The easiest way is to use generateChangeLog against an existing up-to-date database. That will get you new changeSets to get the database to the starting state. You will need a way to not have those changeSets run against databases that ran the old changeSets, though. Normally people will use changeLogSync or preconditions or just just a two-step liquibase update process depending on what works best for them.
You will want to go through the generated changesets and make sure datatypes and other details are all correct. Liquibase knows how to grab a lot of the standard object information, but there is some things it doesn’t know how to read.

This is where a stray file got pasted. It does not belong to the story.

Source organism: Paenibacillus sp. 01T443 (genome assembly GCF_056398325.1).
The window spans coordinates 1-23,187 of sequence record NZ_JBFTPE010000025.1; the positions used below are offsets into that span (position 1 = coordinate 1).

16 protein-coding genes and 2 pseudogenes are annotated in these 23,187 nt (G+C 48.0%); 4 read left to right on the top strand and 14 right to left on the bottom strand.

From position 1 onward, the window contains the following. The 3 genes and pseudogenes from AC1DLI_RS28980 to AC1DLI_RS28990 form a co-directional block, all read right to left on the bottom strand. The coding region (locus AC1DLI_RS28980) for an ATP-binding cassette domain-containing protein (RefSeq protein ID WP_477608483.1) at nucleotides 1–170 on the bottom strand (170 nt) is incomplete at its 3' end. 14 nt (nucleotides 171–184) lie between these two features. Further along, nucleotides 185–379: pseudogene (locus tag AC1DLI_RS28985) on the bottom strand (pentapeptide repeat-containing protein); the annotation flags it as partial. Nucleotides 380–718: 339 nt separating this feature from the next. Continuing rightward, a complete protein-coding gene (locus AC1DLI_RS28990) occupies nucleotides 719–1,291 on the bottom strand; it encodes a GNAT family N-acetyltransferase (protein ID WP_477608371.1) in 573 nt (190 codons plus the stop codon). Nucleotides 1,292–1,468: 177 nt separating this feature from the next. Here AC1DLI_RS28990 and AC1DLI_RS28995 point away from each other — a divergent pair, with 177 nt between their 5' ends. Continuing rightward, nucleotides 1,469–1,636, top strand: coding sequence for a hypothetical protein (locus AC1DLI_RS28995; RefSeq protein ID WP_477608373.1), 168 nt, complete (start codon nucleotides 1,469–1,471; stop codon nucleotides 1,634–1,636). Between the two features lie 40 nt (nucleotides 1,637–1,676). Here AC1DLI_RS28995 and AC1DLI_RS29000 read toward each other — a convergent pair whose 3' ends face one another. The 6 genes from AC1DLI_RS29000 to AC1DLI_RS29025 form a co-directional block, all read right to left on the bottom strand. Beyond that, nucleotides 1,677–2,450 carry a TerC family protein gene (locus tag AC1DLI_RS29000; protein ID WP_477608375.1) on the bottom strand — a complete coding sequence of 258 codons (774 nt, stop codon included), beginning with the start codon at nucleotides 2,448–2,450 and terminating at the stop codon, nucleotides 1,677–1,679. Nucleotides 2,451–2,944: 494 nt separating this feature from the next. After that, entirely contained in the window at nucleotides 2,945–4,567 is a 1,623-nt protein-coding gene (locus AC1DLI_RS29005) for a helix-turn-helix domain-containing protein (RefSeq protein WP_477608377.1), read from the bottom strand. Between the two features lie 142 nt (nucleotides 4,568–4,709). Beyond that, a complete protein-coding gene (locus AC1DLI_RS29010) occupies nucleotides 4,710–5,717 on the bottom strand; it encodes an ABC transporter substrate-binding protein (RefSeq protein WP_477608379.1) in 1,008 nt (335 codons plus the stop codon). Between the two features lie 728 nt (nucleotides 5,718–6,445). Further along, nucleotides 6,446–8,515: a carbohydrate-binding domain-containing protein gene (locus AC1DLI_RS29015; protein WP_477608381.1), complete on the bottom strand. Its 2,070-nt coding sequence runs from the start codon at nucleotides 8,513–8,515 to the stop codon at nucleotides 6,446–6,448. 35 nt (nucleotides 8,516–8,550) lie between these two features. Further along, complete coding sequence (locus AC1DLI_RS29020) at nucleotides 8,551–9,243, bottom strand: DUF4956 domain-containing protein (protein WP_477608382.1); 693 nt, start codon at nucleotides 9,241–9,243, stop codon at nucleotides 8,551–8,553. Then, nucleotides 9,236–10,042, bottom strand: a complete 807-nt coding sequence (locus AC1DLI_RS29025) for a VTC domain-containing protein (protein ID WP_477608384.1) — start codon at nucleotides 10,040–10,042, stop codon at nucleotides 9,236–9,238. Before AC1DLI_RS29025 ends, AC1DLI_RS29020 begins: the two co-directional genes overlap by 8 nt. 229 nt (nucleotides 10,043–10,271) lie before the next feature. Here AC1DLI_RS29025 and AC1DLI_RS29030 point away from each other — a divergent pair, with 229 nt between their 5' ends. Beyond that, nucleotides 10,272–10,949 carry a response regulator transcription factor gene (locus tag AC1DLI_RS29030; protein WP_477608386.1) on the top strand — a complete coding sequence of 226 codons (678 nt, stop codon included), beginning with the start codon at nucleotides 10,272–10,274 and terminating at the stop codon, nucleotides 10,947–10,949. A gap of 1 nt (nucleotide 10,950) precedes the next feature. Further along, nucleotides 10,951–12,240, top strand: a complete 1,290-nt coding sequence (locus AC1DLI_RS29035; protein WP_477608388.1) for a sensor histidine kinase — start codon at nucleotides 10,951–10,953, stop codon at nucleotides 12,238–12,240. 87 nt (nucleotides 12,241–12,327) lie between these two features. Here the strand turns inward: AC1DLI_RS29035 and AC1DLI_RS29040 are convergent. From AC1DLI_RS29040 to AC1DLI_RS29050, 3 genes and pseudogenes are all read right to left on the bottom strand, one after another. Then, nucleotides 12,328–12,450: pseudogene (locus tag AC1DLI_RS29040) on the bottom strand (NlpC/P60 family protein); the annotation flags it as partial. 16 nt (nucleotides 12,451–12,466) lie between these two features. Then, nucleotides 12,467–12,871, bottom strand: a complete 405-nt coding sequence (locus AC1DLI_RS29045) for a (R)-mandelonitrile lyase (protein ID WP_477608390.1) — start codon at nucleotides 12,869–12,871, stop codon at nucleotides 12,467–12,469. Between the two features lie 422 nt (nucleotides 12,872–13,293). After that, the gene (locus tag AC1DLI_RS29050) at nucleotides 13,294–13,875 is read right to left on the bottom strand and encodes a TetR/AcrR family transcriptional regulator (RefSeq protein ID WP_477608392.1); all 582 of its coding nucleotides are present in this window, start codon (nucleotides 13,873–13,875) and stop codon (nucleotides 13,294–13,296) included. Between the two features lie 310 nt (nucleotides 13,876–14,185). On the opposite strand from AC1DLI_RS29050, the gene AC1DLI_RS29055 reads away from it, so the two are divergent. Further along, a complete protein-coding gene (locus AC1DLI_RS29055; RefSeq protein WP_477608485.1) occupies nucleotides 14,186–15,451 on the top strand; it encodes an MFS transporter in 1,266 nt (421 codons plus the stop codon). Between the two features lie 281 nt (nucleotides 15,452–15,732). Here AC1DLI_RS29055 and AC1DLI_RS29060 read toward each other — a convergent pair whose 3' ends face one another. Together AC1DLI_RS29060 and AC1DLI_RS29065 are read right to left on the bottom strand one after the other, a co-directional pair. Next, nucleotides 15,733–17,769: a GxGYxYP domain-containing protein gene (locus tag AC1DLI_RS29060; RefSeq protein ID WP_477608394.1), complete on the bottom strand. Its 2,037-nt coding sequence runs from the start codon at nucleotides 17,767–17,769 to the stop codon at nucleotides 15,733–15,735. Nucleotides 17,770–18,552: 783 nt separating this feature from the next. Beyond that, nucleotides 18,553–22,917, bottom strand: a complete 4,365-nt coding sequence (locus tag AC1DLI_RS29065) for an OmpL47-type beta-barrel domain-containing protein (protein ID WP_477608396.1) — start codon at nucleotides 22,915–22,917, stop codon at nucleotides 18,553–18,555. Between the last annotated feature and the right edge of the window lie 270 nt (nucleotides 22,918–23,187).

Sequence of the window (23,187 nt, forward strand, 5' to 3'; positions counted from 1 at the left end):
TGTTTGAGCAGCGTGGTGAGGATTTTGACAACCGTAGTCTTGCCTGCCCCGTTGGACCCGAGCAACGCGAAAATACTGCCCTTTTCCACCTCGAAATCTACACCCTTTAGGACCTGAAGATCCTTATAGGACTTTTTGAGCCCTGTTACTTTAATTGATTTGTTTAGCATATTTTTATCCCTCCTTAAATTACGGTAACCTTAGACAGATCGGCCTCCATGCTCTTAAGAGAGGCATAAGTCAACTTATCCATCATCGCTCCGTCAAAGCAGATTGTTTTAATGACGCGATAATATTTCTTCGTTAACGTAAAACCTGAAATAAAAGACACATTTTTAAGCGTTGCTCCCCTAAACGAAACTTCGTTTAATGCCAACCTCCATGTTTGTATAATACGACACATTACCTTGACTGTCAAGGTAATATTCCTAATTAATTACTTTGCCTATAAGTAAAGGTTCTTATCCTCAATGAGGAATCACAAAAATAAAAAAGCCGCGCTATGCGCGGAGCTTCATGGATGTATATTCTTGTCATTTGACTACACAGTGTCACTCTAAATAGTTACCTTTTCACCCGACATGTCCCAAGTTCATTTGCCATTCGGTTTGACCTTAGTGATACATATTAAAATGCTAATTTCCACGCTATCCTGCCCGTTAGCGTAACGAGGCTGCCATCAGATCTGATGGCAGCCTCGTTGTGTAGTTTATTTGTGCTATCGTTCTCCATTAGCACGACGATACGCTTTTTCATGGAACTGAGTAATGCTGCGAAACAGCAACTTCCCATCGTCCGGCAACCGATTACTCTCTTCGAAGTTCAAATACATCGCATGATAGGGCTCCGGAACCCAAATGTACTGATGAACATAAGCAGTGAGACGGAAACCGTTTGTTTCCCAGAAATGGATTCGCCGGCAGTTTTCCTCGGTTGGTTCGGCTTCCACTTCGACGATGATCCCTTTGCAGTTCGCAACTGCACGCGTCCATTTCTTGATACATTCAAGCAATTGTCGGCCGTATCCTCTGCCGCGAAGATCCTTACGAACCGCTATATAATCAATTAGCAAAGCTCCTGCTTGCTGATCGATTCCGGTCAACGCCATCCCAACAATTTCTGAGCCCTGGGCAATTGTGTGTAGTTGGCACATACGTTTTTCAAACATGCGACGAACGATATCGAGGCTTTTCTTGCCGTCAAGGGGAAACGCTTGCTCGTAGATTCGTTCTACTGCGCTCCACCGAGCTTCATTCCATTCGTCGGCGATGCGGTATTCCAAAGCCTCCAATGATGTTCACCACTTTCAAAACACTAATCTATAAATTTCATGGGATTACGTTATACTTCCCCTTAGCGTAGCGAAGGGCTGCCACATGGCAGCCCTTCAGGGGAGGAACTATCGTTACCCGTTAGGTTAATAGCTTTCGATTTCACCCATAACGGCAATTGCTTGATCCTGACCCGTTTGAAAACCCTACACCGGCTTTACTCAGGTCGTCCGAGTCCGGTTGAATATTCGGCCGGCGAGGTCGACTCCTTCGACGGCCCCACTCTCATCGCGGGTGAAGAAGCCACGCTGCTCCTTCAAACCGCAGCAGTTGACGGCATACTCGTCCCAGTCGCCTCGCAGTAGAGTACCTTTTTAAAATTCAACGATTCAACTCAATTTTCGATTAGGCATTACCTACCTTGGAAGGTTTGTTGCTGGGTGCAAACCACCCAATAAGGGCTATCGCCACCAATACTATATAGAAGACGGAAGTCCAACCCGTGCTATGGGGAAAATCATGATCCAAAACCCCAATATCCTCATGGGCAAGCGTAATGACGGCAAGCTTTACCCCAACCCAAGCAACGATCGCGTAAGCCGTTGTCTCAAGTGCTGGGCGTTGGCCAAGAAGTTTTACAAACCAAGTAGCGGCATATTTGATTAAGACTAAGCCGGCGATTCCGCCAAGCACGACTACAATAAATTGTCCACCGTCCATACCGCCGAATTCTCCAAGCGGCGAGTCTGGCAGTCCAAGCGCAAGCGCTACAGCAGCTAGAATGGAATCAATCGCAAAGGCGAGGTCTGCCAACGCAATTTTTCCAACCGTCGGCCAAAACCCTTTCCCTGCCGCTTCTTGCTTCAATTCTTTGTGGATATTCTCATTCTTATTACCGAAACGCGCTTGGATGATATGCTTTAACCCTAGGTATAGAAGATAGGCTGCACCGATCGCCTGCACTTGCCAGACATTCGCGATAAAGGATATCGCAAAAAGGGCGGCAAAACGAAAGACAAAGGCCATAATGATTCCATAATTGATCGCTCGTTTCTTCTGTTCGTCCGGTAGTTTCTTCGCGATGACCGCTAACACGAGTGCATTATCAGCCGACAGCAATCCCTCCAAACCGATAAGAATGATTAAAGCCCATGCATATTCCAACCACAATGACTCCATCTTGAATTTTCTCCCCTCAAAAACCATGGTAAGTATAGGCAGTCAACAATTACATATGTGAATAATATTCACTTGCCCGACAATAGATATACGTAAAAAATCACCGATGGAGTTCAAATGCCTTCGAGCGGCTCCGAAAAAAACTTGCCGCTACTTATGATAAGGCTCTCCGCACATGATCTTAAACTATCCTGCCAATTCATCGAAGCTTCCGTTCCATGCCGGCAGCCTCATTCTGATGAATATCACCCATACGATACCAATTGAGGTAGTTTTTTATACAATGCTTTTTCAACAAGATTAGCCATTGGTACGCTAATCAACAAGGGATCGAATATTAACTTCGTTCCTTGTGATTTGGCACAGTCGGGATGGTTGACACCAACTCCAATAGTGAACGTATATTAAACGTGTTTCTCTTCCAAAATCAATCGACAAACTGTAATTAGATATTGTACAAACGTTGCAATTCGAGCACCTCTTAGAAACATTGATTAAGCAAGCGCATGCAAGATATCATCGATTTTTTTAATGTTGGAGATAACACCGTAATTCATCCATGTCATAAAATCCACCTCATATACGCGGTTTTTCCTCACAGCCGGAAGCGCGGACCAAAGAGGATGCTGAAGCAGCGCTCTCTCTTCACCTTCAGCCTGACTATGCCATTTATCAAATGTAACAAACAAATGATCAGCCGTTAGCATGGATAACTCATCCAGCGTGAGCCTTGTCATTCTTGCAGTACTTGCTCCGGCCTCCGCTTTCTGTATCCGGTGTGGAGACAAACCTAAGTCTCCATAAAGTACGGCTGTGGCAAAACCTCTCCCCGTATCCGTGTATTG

I do also normally ask that people really make sure they need to go through the rebaselining work. The advantage with keeping your existing changelog is that is the steps you ran and tested before and you know that it works. If you switch it up it is introducing uncertainty. Updates with a lot of existing already ran changesets should not add a lot of overhead, and updates to fresh databases are often not done very often to justify the time and risk. Sometimes there are just a few changeSets that are unnecessary and expensive such as an index creation and then drop and you can just remove those changeSets from the changelog file individually. There are definitely times it makes sense to rebase your changelog file, but I always make sure to put in this caveat